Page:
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A Practical and Easy Guide to Preventing Loss Retailers Association of MA Loss Prevention Committee.

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Presentation on theme: "A Practical and Easy Guide to Preventing Loss Retailers Association of MA Loss Prevention Committee."— Presentation transcript:

1 A Practical and Easy Guide to Preventing Loss Retailers Association of MA Loss Prevention Committee

2 Agenda Topics 1. Statistics 2. Customer service, Customer Service, Customer Service 3. Store layout options 4. What an average shoplifter looks like 5. The Five Elements 6. Addressing Shoplifting if it happens 7. Police / community partnerships 2

3 What the data tells us….. Each year, the University of Florida conducts a research study on “Shrinkage” in retail stores. According to the 2012 report, respondents to the survey maintain that their average inventory loss is 1.47% of total retail sales or $44.247 BILLION per year! Shoplifting is noted as attributing 33% of total shrinkage in retail stores That equates to $14.6 BILLION lost each year in the US. 3

4 Preventing shoplifting through superior customer service 1. Make eye contact with every customer. Shoplifters do not want to be noticed. 2. If the person has bags, offer to hold them at the register area so that their hands are free to shop. 3. If the person doesn’t want help, still check in with him / her periodically. 4. Smile and engage in small talk, commenting on the specific items the customer has chosen. It is a good connection to make with a legitimate customer and it tells a shoplifter you are paying attention. 4

5 Setting up your store “anti shoplifter” 1. Place higher priced, highly desirable merchandise in a location that is highly visible by associates. 2. Keep displays orderly – You can better notice if something is missing on an neat rack or shelf. 3. Keep sightlines low. You should be able to see from one end of the store to the other easily. 4. Have proper functional lighting. 5. Keep bags at registers out of the reach of shoppers. 6. Ensure anti shoplifting items (CCTV, EAS, Keepers, detachers) work properly and are secure. 5

6 What to Look for: 1. Unseasonable clothing. 2. Shopping bags if you are in a stand alone store. 3. Groups of people who split up as they enter the store. 4. People who look to distract employees excessively. 5. People selecting items randomly or seemingly without any thought. 6. People looking around nervously. 7. People who don’t want employee help. 8. Car parked in the fire lane in front of the store. 9. People on their cell phone the entire time (taking pictures, video or possible talking to accomplices). 6

7 5 Elements of Shoplifting 1. You must see someone enter the store or the department with nothing in his / her hands 2. You must see them approach a shelf or rack and select a piece of merchandise that you know is yours. 3. You must see the person conceal the item (unless they just walk out with the items). 4. You must see the person without interruption and in full view – 100% of the time. 5. You must see the person exit the store after passing all possible points of sale without making any effort to pay for the merchandise in their possession. (Except in states where willful concealment laws are in effect). 7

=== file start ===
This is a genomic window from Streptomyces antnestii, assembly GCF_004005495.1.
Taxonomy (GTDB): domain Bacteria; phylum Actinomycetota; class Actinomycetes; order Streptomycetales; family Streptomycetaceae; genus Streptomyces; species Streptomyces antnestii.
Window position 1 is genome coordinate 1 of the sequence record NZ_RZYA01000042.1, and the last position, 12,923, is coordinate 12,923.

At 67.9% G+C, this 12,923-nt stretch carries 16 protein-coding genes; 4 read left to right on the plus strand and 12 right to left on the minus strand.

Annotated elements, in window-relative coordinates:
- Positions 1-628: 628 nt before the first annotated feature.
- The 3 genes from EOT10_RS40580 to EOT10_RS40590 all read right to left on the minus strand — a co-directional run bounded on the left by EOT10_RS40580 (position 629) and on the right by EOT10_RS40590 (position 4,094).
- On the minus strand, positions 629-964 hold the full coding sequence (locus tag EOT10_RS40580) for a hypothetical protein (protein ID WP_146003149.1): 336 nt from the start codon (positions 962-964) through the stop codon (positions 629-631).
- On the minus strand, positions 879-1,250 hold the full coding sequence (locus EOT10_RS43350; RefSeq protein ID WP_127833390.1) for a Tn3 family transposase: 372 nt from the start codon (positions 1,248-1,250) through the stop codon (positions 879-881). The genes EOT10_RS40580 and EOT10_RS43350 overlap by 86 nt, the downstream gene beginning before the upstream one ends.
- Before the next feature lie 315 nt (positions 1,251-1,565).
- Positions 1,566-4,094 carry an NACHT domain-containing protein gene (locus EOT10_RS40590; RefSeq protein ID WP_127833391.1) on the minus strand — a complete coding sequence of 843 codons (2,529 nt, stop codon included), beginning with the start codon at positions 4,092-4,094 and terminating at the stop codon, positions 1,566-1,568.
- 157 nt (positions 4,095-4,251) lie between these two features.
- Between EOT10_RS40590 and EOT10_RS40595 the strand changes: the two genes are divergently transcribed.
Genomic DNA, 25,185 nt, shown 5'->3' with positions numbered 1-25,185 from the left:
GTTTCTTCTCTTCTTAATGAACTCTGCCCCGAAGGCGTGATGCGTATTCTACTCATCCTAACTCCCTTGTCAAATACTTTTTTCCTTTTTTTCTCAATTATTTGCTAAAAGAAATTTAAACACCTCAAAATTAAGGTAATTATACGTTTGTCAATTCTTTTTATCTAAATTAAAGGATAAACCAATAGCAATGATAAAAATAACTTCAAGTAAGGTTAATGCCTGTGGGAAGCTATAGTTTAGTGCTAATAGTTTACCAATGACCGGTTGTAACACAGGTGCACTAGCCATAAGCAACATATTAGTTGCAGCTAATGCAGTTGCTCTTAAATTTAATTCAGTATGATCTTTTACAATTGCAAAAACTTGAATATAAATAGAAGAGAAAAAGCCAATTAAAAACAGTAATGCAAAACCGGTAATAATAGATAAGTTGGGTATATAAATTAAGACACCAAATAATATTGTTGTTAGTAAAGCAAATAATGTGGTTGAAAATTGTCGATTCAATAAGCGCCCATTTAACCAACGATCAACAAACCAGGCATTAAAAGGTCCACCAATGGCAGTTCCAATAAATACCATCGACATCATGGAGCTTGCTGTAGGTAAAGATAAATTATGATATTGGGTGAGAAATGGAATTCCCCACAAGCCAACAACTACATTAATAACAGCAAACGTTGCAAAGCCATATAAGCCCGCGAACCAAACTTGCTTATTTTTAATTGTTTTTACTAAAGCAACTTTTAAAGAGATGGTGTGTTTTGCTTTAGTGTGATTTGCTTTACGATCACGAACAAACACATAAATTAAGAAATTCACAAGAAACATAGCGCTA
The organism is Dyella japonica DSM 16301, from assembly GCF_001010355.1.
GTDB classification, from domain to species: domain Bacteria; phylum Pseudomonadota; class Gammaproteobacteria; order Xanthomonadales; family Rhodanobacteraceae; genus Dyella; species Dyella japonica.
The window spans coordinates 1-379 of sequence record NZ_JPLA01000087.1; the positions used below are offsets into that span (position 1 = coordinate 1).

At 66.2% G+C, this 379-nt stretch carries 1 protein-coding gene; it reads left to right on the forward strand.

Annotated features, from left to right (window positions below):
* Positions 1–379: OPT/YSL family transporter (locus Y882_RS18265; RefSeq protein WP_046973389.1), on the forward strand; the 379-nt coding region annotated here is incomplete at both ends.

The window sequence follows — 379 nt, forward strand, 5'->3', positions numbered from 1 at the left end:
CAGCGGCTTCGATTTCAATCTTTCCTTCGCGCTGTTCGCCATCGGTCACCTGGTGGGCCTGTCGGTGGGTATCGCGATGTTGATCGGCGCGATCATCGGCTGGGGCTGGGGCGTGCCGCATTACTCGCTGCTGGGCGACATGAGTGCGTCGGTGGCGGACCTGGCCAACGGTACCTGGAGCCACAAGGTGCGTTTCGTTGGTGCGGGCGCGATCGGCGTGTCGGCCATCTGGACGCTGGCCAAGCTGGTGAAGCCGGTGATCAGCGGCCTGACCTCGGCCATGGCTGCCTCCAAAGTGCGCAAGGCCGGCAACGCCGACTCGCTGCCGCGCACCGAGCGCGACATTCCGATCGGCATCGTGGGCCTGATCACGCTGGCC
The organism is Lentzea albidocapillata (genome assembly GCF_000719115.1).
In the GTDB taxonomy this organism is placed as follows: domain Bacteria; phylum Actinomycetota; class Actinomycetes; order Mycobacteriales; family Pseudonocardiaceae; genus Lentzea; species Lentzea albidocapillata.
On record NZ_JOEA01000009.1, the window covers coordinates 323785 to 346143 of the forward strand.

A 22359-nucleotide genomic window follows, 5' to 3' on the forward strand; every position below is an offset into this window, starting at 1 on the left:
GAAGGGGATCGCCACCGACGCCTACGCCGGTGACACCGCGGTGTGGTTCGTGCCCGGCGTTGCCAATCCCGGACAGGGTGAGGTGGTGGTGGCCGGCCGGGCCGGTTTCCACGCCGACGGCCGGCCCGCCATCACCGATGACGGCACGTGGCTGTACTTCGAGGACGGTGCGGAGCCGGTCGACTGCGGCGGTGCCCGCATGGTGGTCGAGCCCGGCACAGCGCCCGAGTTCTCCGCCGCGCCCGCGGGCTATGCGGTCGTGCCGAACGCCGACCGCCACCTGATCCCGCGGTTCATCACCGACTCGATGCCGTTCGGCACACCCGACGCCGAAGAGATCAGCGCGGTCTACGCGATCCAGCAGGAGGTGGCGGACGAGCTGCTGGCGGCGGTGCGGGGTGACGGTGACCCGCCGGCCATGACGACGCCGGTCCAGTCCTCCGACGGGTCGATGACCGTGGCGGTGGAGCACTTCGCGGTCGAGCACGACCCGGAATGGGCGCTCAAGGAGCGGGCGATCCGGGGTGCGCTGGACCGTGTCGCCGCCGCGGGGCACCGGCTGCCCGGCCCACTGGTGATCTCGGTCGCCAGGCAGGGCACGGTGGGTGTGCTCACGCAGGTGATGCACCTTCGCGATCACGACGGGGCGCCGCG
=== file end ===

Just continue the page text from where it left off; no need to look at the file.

8 What do I do? What can I do? What should I do? 1. You have the right as a shopkeeper to get your merchandise back from someone who shoplifts from you. 2. Is the value of the item lost worth the following possibilities?: 1. Getting hurt. 2. What if you are wrong and the person doesn’t have what you saw them take? Potential litigation situation Bad public relations for your brand 3. Time lost testifying in court. 3. Sometimes you have no other choice but to stop someone. 8

9 What do I do? What can I do? What should I do? 4. Identify yourself as the owner or employee of the business. Be firm in your tone, but don’t shout. 5. Ask “I would like the red sweater that you have underneath your sweatshirt”. Be specific about what you saw them take and it’s location. 6. Do not touch them unless you need to defend yourself. 7. Expect a denial the first time you ask and be prepared restate your request firmly. 9

10 What do I do? What can I do? What should I do? 8. Be prepared to tell the suspect that if they don’t give you what you’ve asked for that you will contact the police and will prosecute. 9. If they flee, consider not chasing them. Get a description of the individual, the vehicle they get into, what they are wearing, what their direction of travel was and what they stole. Report it to the police. 10

11 Who can help? 1. Know the police that patrol the area around your store. If there is an opportunity to donate to your local police department, consider doing so. 2. Inquire about security related meetings in your area. Malls typically hold meetings periodically to discuss trends in the area as it pertains to shoplifting. 3. Know your fellow shopkeepers in the area. If everyone talks to each other, you can all watch out for each other when there is trouble. 4. Look at bringing in a security consultant to review what you have and give suggestions to help. 11

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